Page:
Costly, ineffective tests used more often than more effective, but inexpensive tests to diagnose peripheral neuropathy

Research Activities, July 2012, No. 383

Peripheral neuropathy is a common disorder, generally caused by diabetes, which can cause distal extremity numbness, tingling, and pain. A new study found that the evaluation of neuropathy in routine practice represents an important opportunity to improve the efficiency and effectiveness of care. The population of the study was 1,031 Medicare-age patients evaluated for peripheral neuropathy from the 1997-2007 Health and Retirement Study's Medicare claims-linked database.

The researchers found frequent use of high-cost, low-yield magnetic resonance imaging (MRI) and infrequent use of low-cost, high-yield glucose-tolerance tests that indicate diabetes. In this study, 23 percent of the patients underwent at least one MRI during the diagnostic period for neuropathy, even though this procedure is primarily useful for identifying problems in the central nervous system, not peripheral nerves. The glucose-tolerance test was performed in only 1 percent of patients.

The researchers also found that patterns of diagnostic test use in neuropathy were highly variable. Focusing on 15 relevant diagnostic tests, more than 400 different combinations of testing were found. No single pattern of test ordering occurred in more than 4.8 percent of the patients, and no particular test was common to all of the most frequently used patterns.

A 2009 systematic review and guideline statement by the American Academy of Neurology found evidence for the effective use of only four tests: fasting glucose levels, vitamin B12 levels, serum protein electrophoresis (SPEP), and 2-hour oral glucose-tolerance tests. These tests detect neuropathy related to diabetes or treatable vitamin B12 deficiency. Both abnormal glucose-tolerance test and SPEP findings are known to be substantially more common among patients with neuropathy than among control groups. In this study, fewer than half of patients with neuropathy received 1 or more of these 4 tests, and only 17.3% received 2 or more. Patients with neuropathy had mean Medicare expenditures nearly twice that of control patients during the diagnostic period. This study was supported in part by the Agency for Healthcare Research and Quality (HS17690).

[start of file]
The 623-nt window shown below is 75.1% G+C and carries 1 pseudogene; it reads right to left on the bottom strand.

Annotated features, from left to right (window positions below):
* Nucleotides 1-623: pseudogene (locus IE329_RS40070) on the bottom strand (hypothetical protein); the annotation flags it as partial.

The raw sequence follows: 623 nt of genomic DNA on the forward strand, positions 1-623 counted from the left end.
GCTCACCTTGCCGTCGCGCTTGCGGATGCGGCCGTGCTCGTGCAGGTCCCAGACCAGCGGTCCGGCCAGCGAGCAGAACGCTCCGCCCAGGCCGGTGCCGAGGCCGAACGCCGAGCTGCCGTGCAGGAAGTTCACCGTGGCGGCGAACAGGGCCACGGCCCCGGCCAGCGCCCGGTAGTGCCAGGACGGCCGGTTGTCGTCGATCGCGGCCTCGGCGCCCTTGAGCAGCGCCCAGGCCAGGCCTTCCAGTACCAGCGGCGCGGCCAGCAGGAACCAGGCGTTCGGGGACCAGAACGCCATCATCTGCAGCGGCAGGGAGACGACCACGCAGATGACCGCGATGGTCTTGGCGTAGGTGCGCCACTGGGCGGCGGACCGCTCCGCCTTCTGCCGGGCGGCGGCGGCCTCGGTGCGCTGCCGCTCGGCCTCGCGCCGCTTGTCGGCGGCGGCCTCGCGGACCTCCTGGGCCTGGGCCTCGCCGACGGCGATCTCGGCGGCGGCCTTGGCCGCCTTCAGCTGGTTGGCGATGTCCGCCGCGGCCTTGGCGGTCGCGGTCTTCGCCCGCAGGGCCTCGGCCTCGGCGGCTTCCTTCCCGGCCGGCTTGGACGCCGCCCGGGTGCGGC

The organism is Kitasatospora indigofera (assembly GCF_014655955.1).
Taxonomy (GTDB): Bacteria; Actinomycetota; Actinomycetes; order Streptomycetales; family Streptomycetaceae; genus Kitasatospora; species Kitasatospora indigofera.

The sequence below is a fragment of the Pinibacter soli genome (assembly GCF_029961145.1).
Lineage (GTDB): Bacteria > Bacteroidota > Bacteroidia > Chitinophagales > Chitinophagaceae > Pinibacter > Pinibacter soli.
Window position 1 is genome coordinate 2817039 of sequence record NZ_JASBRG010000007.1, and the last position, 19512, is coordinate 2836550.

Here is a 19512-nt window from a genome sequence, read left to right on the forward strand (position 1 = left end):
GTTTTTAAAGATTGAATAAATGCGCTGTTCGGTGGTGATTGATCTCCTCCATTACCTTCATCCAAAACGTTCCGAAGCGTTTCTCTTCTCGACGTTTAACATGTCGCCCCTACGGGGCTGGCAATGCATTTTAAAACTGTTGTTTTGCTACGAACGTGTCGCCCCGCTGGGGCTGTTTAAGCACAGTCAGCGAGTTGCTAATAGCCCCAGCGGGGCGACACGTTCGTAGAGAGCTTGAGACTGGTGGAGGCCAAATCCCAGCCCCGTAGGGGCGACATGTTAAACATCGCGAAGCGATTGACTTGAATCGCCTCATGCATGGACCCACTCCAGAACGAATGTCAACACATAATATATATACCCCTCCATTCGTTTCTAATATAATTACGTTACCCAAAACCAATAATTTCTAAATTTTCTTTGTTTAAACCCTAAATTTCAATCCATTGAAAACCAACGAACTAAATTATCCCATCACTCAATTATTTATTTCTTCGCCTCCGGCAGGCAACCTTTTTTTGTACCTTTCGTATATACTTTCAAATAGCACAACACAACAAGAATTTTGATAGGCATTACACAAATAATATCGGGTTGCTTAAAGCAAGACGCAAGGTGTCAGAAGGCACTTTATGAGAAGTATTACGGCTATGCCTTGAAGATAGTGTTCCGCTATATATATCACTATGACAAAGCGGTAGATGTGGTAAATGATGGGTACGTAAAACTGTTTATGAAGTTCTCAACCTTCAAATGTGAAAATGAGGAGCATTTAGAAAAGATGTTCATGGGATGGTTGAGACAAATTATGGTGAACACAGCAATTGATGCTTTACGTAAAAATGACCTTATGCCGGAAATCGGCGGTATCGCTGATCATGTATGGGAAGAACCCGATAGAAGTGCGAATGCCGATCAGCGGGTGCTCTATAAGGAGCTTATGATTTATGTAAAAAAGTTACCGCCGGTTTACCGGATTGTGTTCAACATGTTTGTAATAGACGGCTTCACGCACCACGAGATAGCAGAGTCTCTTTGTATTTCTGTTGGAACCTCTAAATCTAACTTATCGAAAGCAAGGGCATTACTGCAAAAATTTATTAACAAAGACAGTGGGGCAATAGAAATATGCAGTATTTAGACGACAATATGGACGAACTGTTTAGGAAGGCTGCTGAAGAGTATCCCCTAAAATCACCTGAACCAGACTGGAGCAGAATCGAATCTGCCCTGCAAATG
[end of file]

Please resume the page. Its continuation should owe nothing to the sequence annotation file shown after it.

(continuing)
More details are in "Tests and expenditures in the initial evaluation of peripheral neuropathy," by Brian Callahan, M.D., Ryan McCammon, A.B., Kevin Kerber, M.D., and others in the January 23, 2012, Archives of Internal Medicine 172(2), pp. 127-132, 2012.


Current as of July 2012
Internet Citation: Costly, ineffective tests used more often than more effective, but inexpensive tests to diagnose peripheral neuropathy: Research Activities, July 2012, No. 383. July 2012. Agency for Healthcare Research and Quality, Rockville, MD.